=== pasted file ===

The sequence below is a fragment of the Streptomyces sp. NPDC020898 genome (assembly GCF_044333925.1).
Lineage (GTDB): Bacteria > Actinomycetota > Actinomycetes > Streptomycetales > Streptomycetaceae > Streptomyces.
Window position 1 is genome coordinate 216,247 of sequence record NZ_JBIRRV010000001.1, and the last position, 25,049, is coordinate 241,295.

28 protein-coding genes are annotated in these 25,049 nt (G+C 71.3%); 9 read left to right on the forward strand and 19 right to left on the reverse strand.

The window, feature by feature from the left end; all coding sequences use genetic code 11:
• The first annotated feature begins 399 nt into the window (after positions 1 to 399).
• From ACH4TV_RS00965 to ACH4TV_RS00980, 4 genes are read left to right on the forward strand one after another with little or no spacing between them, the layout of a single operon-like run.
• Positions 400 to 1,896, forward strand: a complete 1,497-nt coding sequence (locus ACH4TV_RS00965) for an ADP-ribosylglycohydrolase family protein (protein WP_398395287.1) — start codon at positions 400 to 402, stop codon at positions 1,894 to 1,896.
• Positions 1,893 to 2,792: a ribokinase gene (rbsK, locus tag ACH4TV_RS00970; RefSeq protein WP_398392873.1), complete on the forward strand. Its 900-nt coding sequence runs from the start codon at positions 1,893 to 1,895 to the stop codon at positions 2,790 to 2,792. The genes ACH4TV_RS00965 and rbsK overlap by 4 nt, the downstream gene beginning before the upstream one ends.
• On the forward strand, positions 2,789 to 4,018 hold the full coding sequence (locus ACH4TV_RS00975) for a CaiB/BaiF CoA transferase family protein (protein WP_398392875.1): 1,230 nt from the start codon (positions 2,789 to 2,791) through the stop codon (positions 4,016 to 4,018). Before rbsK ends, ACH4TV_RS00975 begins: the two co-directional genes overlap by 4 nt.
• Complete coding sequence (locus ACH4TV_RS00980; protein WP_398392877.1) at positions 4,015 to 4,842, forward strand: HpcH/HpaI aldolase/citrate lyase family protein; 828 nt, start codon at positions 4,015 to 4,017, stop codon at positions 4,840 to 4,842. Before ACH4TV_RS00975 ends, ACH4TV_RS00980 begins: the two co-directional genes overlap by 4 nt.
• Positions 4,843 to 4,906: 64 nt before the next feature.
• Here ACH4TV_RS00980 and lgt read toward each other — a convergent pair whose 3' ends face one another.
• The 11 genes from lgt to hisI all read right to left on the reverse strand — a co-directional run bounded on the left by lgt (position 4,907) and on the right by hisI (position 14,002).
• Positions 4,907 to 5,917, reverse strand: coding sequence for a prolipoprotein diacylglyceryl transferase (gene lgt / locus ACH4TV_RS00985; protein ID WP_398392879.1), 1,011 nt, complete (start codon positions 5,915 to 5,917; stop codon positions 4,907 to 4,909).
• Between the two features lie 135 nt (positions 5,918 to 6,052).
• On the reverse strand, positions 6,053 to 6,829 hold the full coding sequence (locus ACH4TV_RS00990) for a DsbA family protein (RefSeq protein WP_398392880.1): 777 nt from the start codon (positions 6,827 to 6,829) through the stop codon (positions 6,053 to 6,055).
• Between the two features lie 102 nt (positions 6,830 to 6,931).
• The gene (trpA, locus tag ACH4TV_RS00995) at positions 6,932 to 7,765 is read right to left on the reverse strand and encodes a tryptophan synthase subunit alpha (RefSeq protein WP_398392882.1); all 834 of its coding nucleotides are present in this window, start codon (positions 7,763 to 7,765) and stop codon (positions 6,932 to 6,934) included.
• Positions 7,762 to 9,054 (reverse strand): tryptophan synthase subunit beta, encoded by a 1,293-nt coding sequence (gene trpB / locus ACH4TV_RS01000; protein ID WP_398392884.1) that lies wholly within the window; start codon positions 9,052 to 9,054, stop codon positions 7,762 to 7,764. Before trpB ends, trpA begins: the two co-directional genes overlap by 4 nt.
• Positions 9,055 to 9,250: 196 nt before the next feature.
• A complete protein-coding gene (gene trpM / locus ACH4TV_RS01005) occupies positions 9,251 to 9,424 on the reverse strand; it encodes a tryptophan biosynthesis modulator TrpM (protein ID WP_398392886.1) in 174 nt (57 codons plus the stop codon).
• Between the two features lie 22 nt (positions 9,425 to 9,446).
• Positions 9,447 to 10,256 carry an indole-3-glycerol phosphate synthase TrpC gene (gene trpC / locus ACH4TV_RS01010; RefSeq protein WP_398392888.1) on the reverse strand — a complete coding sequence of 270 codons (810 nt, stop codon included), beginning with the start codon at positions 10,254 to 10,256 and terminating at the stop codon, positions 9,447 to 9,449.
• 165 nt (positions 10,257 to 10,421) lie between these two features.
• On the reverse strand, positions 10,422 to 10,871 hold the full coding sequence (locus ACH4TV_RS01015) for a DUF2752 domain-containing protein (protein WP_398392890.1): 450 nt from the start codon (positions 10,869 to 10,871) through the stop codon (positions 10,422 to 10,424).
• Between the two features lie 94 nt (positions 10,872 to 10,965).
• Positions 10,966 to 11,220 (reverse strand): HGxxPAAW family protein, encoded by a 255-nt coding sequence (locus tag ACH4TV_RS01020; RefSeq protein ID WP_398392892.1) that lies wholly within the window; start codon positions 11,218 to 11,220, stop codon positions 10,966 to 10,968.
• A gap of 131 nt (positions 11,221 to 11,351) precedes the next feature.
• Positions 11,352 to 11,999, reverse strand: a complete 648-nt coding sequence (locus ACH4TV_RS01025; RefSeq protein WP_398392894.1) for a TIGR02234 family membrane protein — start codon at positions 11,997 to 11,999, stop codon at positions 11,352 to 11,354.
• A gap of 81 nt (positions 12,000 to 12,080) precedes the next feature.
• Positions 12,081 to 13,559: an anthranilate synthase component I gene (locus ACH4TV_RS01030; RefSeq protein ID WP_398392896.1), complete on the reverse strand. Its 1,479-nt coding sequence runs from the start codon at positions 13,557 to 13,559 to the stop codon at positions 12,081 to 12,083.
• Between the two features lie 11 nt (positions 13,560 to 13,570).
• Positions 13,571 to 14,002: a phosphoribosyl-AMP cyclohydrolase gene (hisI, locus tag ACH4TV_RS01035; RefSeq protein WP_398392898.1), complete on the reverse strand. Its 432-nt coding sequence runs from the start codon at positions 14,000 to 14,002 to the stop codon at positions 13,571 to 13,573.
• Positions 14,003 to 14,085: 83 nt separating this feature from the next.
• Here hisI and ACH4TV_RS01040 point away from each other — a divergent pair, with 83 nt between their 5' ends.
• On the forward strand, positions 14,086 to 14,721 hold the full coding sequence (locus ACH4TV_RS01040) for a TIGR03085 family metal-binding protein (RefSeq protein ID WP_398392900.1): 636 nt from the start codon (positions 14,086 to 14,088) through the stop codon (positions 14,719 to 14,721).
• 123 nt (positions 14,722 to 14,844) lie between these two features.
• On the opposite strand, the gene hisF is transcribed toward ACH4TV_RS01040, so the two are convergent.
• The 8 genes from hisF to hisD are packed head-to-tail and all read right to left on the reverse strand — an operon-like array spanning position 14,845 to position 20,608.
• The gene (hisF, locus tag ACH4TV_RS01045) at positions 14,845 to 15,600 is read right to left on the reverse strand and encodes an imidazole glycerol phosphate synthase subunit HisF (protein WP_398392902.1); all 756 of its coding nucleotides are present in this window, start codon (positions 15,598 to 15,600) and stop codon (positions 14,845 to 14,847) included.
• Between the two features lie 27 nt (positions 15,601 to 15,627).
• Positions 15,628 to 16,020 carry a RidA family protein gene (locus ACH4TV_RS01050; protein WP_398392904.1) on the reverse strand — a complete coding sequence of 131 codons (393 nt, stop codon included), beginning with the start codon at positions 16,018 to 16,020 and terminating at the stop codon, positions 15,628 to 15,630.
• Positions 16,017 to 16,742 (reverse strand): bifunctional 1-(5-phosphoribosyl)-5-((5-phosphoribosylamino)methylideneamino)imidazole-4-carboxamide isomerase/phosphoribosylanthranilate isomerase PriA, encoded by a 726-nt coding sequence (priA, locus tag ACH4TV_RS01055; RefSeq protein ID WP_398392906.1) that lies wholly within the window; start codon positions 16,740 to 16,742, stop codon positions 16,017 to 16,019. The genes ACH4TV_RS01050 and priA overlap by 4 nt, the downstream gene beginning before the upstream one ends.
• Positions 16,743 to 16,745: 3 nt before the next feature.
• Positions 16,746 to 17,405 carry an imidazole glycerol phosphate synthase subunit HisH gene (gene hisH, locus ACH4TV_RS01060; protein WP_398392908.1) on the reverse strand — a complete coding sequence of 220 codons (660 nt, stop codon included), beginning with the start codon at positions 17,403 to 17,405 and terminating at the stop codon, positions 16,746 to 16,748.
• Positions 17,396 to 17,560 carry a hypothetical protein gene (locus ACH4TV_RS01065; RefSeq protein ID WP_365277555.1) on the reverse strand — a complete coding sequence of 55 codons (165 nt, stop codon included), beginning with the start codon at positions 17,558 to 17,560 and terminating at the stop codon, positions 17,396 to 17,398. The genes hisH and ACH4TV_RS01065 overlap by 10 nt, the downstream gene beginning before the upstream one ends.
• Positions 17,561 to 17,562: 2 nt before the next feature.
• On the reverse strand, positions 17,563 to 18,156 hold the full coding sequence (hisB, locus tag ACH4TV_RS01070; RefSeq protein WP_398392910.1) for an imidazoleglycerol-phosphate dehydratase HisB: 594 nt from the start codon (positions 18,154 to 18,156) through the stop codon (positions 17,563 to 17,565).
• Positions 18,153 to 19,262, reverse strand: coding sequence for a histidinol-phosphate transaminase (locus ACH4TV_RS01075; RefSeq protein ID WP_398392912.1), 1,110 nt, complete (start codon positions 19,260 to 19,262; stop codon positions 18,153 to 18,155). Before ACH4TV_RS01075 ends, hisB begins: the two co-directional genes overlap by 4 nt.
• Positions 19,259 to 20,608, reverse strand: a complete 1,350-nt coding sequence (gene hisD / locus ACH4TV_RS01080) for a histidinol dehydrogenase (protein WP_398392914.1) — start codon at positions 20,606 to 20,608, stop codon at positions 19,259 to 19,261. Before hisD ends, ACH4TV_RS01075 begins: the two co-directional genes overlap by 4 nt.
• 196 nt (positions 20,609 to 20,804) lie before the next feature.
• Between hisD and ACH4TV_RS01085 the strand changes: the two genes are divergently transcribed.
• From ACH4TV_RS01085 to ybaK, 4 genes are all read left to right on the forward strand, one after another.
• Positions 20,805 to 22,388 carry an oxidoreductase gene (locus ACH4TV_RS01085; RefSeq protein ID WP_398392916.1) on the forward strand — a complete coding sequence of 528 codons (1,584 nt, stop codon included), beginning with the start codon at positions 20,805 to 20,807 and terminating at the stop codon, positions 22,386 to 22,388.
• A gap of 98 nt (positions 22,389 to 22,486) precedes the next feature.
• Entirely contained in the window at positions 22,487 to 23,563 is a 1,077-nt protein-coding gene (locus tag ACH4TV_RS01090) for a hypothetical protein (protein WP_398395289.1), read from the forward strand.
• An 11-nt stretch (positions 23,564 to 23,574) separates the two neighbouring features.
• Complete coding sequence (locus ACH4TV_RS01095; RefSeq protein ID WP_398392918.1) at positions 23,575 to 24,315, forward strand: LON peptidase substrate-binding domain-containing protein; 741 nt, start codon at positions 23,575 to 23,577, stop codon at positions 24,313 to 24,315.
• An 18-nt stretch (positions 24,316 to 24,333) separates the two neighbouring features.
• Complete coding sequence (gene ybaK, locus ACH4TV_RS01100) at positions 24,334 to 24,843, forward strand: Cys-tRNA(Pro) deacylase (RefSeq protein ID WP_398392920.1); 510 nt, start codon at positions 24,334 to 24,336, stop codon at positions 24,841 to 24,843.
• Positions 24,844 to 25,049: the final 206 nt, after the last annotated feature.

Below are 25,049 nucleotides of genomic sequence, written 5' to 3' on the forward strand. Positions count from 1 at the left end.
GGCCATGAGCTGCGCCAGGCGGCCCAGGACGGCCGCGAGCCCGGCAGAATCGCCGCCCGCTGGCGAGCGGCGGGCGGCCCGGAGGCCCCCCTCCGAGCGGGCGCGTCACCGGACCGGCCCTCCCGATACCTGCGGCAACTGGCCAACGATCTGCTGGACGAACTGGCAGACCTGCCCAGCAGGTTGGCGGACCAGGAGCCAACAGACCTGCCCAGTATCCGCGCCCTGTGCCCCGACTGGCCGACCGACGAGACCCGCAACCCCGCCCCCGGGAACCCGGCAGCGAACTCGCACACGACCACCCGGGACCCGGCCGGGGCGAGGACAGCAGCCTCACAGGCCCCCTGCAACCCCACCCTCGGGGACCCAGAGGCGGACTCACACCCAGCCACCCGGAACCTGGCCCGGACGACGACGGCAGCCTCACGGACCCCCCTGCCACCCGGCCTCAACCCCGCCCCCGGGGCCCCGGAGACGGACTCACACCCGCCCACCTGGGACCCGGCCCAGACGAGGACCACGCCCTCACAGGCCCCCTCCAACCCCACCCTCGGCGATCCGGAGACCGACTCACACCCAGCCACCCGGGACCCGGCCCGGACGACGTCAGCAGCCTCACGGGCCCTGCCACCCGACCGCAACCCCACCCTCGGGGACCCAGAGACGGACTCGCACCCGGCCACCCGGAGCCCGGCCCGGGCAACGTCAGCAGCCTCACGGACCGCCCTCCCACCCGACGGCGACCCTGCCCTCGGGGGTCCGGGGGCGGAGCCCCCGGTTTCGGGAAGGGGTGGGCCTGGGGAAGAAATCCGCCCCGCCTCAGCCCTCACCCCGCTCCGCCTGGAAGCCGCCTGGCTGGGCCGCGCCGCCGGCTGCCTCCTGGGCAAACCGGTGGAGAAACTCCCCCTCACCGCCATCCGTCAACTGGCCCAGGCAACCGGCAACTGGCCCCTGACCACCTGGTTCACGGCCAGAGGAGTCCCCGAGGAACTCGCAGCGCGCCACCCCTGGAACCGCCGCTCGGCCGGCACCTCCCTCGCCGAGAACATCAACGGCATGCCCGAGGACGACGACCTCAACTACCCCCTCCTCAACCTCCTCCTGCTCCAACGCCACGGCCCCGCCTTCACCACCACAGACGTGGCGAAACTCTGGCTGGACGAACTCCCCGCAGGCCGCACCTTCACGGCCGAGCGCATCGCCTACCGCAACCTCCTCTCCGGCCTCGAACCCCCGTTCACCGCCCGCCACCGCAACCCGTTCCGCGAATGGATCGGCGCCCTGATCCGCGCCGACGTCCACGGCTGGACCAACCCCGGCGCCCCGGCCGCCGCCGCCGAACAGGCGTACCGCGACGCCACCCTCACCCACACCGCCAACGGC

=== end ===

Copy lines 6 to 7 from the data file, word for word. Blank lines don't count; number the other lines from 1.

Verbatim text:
• The first annotated feature begins 399 nt into the window (after positions 1 to 399).
• From ACH4TV_RS00965 to ACH4TV_RS00980, 4 genes are read left to right on the forward strand one after another with little or no spacing between them, the layout of a single operon-like run.